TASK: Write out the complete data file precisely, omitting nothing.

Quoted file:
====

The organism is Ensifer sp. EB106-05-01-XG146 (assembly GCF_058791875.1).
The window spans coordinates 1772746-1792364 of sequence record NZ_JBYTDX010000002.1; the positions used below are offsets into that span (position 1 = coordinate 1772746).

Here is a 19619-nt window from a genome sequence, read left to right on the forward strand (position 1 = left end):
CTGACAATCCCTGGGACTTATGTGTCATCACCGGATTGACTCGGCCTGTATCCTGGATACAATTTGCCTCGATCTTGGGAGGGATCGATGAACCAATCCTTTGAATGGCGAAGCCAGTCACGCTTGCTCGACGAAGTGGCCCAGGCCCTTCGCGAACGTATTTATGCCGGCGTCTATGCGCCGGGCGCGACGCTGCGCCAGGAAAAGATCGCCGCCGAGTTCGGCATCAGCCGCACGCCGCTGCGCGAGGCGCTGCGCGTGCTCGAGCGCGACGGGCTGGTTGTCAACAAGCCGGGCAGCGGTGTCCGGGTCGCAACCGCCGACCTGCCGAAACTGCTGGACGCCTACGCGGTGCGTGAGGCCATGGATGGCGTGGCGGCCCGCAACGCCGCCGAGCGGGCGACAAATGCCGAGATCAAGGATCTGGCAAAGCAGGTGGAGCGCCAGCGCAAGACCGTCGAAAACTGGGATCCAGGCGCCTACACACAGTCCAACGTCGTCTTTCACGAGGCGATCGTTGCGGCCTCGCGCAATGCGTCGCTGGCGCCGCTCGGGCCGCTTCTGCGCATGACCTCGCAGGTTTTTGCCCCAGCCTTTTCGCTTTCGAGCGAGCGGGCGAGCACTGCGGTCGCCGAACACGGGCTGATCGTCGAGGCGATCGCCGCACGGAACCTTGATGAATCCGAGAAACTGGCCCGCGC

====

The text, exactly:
The organism is Ensifer sp. EB106-05-01-XG146 (assembly GCF_058791875.1).
The window spans coordinates 1772746-1792364 of sequence record NZ_JBYTDX010000002.1; the positions used below are offsets into that span (position 1 = coordinate 1772746).

Here is a 19619-nt window from a genome sequence, read left to right on the forward strand (position 1 = left end):
CTGACAATCCCTGGGACTTATGTGTCATCACCGGATTGACTCGGCCTGTATCCTGGATACAATTTGCCTCGATCTTGGGAGGGATCGATGAACCAATCCTTTGAATGGCGAAGCCAGTCACGCTTGCTCGACGAAGTGGCCCAGGCCCTTCGCGAACGTATTTATGCCGGCGTCTATGCGCCGGGCGCGACGCTGCGCCAGGAAAAGATCGCCGCCGAGTTCGGCATCAGCCGCACGCCGCTGCGCGAGGCGCTGCGCGTGCTCGAGCGCGACGGGCTGGTTGTCAACAAGCCGGGCAGCGGTGTCCGGGTCGCAACCGCCGACCTGCCGAAACTGCTGGACGCCTACGCGGTGCGTGAGGCCATGGATGGCGTGGCGGCCCGCAACGCCGCCGAGCGGGCGACAAATGCCGAGATCAAGGATCTGGCAAAGCAGGTGGAGCGCCAGCGCAAGACCGTCGAAAACTGGGATCCAGGCGCCTACACACAGTCCAACGTCGTCTTTCACGAGGCGATCGTTGCGGCCTCGCGCAATGCGTCGCTGGCGCCGCTCGGGCCGCTTCTGCGCATGACCTCGCAGGTTTTTGCCCCAGCCTTTTCGCTTTCGAGCGAGCGGGCGAGCACTGCGGTCGCCGAACACGGGCTGATCGTCGAGGCGATCGCCGCACGGAACCTTGATGAATCCGAGAAACTGGCCCGCGC